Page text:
Moreover, the stability of helical configurations was studied, showing explicitly, in several cases of applicative interest, that local minima of the deformation energy exist. Other results were obtained for the dynamical Kirchhoff equations, including the existence of travelling solutions with arbitrary curvature and torsion that can be interpreted as conformational solitons.

Collaborations: Mark J. Ablowitz (University of Colorado at Boulder, USA); Vincenzo Barone (Scuola Normale Superiore, Pisa, Italy); Silvana De Lillo (Università degli Studi di Perugia, Italy).

Key Publications

F. Calogero and M. Sommacal, "Periodic solutions of a system of complex ODEs. II. Higher periods", J. Nonlinear Math. Phys. 9, 1-33 (2002).

Calogero, J.-P. Françoise and M. Sommacal, "Periodic solutions of a many-rotator problem in the plane. II. Analysis of various motions", J. Nonlinear Math. Phys. 10, 157-214 (2003).

D. Gomez-Ullate, A. N. W. Hone and M. Sommacal, "New Many-Body Problems in the Plane with Periodic Solutions", New J. of Phys. 6, 24 (2004).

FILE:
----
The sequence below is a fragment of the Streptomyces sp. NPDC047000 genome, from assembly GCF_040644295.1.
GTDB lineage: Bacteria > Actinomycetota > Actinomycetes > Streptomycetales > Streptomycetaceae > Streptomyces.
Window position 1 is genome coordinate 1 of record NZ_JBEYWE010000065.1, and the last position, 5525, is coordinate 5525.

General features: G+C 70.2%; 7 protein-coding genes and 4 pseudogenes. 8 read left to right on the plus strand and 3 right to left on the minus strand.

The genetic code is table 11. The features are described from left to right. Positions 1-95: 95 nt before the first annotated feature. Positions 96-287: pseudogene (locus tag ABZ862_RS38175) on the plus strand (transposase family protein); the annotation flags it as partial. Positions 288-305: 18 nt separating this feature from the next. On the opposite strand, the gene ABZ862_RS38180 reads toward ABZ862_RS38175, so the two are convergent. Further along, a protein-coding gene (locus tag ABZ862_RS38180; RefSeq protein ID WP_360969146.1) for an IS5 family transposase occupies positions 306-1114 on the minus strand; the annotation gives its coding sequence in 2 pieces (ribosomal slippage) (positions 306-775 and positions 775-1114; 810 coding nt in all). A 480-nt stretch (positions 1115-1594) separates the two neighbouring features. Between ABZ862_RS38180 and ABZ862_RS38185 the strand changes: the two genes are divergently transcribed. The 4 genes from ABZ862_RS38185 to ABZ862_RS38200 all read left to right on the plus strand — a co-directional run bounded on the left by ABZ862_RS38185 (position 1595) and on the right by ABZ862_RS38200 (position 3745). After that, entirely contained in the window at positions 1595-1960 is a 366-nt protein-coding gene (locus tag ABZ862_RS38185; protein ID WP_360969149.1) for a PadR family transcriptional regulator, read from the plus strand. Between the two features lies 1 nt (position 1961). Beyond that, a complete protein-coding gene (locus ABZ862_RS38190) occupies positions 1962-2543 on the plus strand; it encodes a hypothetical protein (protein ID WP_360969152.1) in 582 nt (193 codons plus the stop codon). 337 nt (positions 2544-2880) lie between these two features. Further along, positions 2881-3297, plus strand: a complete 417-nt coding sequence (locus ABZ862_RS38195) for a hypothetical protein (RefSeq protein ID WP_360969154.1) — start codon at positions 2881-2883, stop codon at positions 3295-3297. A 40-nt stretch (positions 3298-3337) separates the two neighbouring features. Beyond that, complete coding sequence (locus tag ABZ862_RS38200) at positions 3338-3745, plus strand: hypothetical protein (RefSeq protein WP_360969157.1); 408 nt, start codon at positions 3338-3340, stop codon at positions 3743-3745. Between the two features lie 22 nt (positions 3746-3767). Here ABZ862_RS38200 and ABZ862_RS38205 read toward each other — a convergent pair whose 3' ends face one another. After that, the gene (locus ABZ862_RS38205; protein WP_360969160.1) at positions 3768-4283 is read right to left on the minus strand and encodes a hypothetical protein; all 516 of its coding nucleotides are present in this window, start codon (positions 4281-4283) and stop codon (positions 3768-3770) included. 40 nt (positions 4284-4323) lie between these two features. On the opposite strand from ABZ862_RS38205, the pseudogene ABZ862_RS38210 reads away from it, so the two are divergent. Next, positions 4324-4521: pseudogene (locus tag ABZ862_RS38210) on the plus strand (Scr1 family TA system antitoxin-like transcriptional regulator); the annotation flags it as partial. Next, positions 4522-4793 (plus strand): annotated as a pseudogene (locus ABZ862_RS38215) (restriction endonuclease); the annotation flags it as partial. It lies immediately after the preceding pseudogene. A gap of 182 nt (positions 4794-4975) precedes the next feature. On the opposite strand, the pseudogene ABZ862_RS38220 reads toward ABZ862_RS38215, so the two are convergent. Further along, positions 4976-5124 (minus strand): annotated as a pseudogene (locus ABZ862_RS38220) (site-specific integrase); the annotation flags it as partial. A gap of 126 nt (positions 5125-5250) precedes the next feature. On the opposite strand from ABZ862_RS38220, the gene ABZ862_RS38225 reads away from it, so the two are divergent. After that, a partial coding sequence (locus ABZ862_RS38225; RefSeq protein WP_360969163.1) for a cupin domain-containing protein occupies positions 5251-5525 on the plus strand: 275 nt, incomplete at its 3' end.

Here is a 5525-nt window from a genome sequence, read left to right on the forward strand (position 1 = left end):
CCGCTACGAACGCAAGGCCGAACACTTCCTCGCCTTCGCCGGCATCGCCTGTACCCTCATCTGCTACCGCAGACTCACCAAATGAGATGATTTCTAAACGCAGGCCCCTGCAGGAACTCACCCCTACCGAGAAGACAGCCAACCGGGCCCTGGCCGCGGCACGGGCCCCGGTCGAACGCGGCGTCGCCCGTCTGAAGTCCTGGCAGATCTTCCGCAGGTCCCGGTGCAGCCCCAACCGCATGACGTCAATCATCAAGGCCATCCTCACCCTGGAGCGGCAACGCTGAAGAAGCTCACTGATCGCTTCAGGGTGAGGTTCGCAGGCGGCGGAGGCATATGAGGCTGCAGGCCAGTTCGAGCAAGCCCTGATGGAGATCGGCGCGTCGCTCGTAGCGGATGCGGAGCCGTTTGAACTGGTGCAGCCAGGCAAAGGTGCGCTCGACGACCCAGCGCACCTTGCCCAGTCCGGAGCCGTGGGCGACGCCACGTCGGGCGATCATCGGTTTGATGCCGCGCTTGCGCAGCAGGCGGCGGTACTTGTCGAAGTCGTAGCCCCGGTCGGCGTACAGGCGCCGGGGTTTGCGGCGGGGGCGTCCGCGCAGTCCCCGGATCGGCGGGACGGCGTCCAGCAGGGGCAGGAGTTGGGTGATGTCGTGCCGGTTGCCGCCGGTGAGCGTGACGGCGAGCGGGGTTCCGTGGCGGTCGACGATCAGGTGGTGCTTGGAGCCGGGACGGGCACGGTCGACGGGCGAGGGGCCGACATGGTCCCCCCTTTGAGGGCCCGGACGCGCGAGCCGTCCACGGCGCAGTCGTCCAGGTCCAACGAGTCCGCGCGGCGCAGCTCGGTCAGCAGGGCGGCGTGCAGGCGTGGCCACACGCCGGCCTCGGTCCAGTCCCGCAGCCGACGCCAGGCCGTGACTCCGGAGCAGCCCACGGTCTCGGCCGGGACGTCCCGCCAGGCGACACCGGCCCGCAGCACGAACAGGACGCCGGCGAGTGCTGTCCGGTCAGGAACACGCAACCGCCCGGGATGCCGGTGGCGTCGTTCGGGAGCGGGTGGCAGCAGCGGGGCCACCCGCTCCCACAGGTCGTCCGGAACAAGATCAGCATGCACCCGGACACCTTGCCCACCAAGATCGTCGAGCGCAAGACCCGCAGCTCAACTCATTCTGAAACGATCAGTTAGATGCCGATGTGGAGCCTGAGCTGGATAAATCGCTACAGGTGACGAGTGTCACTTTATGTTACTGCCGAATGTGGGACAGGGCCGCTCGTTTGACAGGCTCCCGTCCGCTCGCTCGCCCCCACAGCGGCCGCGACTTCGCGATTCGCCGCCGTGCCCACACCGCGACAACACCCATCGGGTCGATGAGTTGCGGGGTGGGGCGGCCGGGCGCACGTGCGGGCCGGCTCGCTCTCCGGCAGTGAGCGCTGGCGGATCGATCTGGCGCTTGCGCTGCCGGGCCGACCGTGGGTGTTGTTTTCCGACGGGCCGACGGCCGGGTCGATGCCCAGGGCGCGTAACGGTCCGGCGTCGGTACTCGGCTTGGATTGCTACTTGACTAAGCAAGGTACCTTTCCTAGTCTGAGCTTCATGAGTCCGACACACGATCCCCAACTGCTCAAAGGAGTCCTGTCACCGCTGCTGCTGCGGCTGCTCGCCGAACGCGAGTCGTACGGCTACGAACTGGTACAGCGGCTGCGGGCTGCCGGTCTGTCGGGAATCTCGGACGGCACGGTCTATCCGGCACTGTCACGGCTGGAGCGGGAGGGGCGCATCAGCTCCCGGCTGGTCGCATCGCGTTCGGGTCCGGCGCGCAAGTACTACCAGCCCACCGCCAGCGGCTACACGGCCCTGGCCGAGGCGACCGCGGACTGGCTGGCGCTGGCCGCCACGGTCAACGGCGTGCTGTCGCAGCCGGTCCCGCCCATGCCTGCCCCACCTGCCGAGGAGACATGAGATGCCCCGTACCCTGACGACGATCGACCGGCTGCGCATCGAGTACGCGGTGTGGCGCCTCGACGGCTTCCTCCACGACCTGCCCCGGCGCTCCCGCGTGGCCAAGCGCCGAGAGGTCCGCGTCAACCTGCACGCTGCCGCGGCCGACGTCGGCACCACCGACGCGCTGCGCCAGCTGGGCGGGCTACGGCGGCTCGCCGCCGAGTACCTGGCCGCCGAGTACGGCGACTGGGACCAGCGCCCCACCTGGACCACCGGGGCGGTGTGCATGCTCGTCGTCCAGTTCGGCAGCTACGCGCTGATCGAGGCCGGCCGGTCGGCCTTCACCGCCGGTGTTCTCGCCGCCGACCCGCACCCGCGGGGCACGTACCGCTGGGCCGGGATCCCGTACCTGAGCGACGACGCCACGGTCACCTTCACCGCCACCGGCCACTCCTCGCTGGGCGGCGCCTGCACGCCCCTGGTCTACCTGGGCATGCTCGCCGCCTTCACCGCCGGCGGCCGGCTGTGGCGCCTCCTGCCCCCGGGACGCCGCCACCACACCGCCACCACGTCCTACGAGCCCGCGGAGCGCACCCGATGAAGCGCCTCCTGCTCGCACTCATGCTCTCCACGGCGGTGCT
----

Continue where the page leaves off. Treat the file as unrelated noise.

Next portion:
D. Gomez-Ullate and M. Sommacal, "Periods of the Goldfish Many-Body Problem", J. Nonlinear Math. Phys., Volume 12, Supplement 1, 351-362 (2005).

F. Calogero, D. Gomez-Ullate, P. M. Santini and M. Sommacal, "The Transition from Regular to Irregular Motions, Explained as Travel on Riemann Surfaces", J. Physics A 38, 8873-8896 (2005).

F. Calogero, M. Sommacal, "Solvable nonlinear evolution PDEs in multidimensional space", SIGMA 2 (2006), 088, 17 pages; nlin.SI/0612019.

To view my Northumbria Research Link page click here

My Google Scholar page can be found here